In the far north of Catalonia, the coastal town of Cadaqués is the ideal destination for anyone looking for nature, art and a change of pace. Only reachable via a notoriously windy road (motion sickness sufferers beware!), Cadaqués has managed to largely avoid the overdevelopment seen in many other communities along the Costa Brava. That’s not to say it completely avoids crowds, especially in summer. One reason for its popularity is that Salvador Dalí was born in nearby Figueres and from a young age visited Cadaqués with his family; between 1930 and 1982, he lived in Portlligat, a seaside village a short walk from the centre of town, and his self-built house there is now a museum. The museum is set in the Cap de Creus natural park, an area of outstanding natural beauty, where it’s worth exploring the local beaches and coves (boat trips, snorkelling and diving are all popular) and taking a walk along the rugged, largely unspoiled coastline. Back in town, visit the Santa Maria church, shop for local crafts and jewellery, and sample the local speciality, small sponge cakes in the shape of corks called ‘taps’ that are often devoured soaked in alcohol.
EAT: Set up by three disciples of world-famous Catalan chef Ferran Adrià, Compartir specialises in modern and traditional Mediterranean dishes to enjoy with others ('compartir' means 'to share' in Catalan). Located in a renovated 18th-century building that has an outdoor space for al fresco dining when the weather allows, this isn’t the cheapest place in town but is definitely one of the most memorable.
DRINK: In Catalan a 'casino' isn’t necessarily a place where you go to gamble, but rather a cultural and civic centre, a meeting place where people come together to chat, play and, more often than not, have a drink and a bite to eat. El Casino in Cadaqués lives up to this classic description with the added bonus of a seafront location that includes a large terrace.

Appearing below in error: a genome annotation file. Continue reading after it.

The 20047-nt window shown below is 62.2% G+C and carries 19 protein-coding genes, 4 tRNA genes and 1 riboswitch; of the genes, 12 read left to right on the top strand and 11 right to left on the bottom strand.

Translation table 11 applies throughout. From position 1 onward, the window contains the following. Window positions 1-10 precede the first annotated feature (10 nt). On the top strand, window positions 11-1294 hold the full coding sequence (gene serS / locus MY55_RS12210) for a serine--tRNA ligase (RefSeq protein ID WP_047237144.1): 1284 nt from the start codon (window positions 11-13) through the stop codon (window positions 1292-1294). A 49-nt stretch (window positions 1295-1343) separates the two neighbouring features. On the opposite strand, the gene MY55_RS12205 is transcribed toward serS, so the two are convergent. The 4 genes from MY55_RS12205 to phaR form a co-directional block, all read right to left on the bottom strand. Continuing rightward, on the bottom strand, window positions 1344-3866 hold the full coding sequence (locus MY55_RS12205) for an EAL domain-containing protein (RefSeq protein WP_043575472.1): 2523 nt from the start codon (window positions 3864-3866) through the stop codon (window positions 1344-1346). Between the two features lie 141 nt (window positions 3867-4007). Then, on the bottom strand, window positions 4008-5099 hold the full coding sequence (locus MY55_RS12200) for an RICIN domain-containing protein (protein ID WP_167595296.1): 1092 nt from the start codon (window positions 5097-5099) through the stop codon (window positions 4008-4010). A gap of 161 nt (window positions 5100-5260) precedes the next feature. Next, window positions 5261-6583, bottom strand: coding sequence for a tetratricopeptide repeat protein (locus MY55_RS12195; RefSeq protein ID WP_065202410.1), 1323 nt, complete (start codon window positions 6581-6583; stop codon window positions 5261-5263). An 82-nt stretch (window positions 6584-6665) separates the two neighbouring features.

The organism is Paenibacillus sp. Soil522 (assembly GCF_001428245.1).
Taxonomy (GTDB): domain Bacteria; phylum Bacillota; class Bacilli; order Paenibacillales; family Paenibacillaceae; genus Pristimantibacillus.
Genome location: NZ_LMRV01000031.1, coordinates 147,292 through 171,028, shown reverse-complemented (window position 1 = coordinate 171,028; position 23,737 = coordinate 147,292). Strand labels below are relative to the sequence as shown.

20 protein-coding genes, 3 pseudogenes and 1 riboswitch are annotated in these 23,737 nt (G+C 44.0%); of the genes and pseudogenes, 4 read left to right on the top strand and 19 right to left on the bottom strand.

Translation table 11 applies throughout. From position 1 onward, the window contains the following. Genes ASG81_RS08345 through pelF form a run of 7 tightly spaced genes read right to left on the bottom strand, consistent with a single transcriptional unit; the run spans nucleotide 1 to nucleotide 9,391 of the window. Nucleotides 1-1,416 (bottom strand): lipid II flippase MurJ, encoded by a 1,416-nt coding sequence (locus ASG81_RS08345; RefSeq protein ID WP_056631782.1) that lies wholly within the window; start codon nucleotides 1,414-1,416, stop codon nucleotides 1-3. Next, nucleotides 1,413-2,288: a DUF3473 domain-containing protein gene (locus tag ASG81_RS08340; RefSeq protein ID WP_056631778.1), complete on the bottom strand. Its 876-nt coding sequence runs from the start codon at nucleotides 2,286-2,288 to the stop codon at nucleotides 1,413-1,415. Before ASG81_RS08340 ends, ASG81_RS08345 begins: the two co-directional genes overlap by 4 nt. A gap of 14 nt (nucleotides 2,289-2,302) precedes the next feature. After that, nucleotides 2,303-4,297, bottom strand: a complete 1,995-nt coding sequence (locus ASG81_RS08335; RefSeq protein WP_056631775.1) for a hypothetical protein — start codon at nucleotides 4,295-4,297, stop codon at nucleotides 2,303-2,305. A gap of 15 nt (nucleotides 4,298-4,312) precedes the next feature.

DO: As you’re in the heart of Dalí country, it’s definitely worth a stop before or after your visit to Cadaqués in the artist’s home town of Figueres, where you’ll find his Theatre-Museum. A fantastic ode to his life and work, the space was created by Dalí himself and is where he chose to house his final remains.
STAY: The Hotel Boutique Horta d'en Rahola is a tastefully decorated, stylish place to stay in the heart of Cadaqués. Sparklingly white walls, wooden furniture and numerous fish motifs fit perfectly with the local aesthetic, while an outdoor pool, terrace with extensive foliage, and home-made cakes for breakfast add to the relaxing, welcoming vibe.
If you do just one thing... Describing the Salvador Dalí House-Museum in Portlligat, Catalan writer Josep Pla was sure of one thing: 'I don't believe that there is anything, in this country or in most other countries, like it.' Designed by the artist as a house for himself and his wife Gala, it features numerous small rooms and a fabulously original decor made up of objects that Dalí collected. The large eggs that stand atop the buildings symbolise the house’s 'intrauterine nature'. Apparently. And now you doubtless feel the need to check it out, just make sure you book your ticket in advance.